GL Tactile switch on G915Eric Schoon

So, how do they feel? My unit has the GL Tactile switches, which are your standard brown-style switches (the most popular of which are the Cherry MX Brown switches). Comparing them to the Gateron Browns I had lying around, I was impressed by how similar they felt—although the difference in travel distance was immediately apparent. Of course, that low travel distance is ideal for competitive gaming, but even for typing, the switches feel pretty good to use. They don’t match the satisfaction that standard mechanical switches will give you, but for what they are, they’re more than fine.

As I said, my unit has the GL Tactile switches, so I can’t say too much about the GL Clicky or GL Linear switches that are also available. However, I think it’s safe to say that they’ll feel pretty similar to other blue- and red-style switches respectively—except for travel distance.

The (Bad) Software

Logitech G Hub

Everything about the G915 so far has been great, but if it has one major weakness, it’s the software. The G915 requires you to use Logitech G Hub to customize anything about it. This limitation, by itself, is finebut it would be a lot easier to swallow if G Hub felt like software that was worth using. G Hub can be difficult to navigate, and it feels clunky to use overall. It has this drag-and-drop design that, while in theory is a good idea, feels terrible to use thanks to the laggy interface. But, of course, G Hub’s UI being bad is hardly an original complaint.

But that’s all set dressing, functionality is what matters most. Unfortunately, G Hub doesn’t impress with that either. The biggest problem I have with the G Hub is the options when it comes to reprogramming keys. You have some nice options, such as program-specific actions (for example, muting yourself in Discord); creating program-specific profiles (which automatically kick-in when the program launches); and a macro creator which, while unpleasant to use, does feature everything you’d need to create complex macros. (It even records mouse input from non-Logitech mice.)

Key reprogramming in Logitech G Hub

The annoying part is that the only keys you can reprogram are the Function keys. You can switch between three layers on the fly, so that’s technically 36 keys in total, but being able to reprogram stuff like the Scroll Lock or Pause keys (keys I never use) would have been nice. You also can’t reprogram any of the extra buttons or the volume wheel, which is a shame considering how useful a reprogrammable scroll wheel could have been.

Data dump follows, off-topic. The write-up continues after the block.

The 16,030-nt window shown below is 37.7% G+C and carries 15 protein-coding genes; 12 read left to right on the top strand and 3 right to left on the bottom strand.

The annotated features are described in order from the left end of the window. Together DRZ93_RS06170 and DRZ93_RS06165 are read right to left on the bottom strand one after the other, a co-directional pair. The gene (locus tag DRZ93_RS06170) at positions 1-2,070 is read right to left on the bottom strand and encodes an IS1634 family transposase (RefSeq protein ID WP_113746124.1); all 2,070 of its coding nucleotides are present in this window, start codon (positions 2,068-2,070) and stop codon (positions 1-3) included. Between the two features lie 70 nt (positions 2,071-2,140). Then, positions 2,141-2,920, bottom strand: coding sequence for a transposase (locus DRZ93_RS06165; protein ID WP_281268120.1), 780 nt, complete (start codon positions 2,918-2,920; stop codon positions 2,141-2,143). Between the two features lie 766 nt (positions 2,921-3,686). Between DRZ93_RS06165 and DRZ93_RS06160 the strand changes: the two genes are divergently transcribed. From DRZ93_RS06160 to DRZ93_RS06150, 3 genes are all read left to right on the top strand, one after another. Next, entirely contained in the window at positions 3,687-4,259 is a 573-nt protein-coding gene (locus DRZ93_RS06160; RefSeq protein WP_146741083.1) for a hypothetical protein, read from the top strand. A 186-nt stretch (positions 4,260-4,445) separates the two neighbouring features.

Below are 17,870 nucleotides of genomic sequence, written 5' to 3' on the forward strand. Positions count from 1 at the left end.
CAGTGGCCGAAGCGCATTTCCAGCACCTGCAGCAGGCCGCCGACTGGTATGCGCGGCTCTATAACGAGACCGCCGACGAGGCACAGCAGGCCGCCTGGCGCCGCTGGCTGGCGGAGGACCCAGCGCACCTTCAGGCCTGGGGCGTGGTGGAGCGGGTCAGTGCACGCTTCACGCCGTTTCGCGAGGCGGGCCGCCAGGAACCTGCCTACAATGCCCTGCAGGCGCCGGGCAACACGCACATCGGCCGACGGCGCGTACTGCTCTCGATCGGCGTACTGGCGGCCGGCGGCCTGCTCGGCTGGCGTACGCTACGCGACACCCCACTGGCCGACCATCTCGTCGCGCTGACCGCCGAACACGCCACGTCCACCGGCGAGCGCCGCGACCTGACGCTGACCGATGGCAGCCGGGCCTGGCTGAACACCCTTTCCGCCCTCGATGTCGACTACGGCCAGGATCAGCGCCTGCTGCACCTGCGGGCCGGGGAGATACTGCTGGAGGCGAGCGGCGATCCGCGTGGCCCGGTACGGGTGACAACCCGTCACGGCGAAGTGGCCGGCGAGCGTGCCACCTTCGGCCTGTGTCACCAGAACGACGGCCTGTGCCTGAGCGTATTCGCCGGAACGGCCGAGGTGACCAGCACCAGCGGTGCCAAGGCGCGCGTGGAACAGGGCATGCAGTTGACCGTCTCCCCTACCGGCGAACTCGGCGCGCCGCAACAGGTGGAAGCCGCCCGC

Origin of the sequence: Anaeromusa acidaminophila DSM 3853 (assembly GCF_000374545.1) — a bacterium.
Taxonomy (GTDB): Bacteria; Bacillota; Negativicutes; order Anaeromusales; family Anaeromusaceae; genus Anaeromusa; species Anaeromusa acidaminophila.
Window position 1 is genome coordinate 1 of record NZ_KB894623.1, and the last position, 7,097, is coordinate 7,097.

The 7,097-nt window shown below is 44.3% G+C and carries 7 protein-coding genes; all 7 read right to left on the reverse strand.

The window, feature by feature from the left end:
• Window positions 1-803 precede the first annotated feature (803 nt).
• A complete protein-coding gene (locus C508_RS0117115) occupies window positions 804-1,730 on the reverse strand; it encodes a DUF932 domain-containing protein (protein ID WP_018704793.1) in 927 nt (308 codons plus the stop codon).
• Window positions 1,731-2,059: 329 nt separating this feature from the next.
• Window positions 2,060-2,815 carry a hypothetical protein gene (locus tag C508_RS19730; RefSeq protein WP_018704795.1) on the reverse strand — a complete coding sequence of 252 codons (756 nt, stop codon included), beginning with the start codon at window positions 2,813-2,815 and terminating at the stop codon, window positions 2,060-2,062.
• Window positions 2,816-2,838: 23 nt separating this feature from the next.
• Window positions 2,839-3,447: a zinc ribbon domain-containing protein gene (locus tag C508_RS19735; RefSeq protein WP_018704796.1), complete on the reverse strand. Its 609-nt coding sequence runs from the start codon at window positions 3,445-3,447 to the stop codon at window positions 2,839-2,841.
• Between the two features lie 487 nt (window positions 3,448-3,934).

If we compare this to Logitech’s competitors, for example, Razer, which for years has been allowing users to reprogram each key in-depth using its Synapse software, G Hub just feels lackluster in this regard.

Lighting adjustments in Logitech G Hub

Things do start to look a little better when we look at lighting. The UI is still annoying to use, but the options presented are solid. You can choose between various effects and presets, or individually color each key. Lighting profiles are also the only things that can be flashed to the board’s memory (meaning it will be saved even when you’re using a computer without G Hub installed), which is nice to see.

While G Hub doesn’t allow you to do anything like combining multiple effects to create something more unique, the options presented here are still enough for most people to adjust the lighting to their liking.

Gaming mode options in Logitech G Hub

The final main option in G Hub is altering what keys get turned on and off when you flip into the “gaming” mode. I never use this sort of mode on any keyboard, but for users who do, there is a strange limitation here. By default, gaming mode disables the Windows, FN, and Menu keys. Fairly normal so far, but you aren’t allowed to re-enable those keys in the gaming mode. This is especially strange as every other key can be freely enabled and disabled to your liking.


Logitech G915 "G" LogoEric Schoon

The Logitech G915 TKL is a strange keyboard for me. There’s no doubt in my mind that it’s a good keyboard, but for the high asking price, it becomes difficult to recommend. You have to highly value the G915’s unique feature set for the price to be worth it. Because, to be fair, this is the only low-profile mechanical keyboard I can think of that uses the tenkeyless layout, features full dedicated media controls, and has this level of build quality.

If you don’t care about the low-profile nature, better options exist out there for less that can either give you a better typing experience with full mechanical switches, or more features when it comes to customization.

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The Article Was Written/Published By: Eric Schoon

iRig Keys 2 Mini is a MIDI controller with a headphone jack for your iPhone

3612a6e0-bbdd-11ea-a7fb-7923c1400216iRig is no stranger to the world of portable MIDI controllers. And, frankly, there’s no shortage of great keyboards out there that will fit neatly into your backpack. But IK Multimedia was one of the earlier brands to start building music-making gear…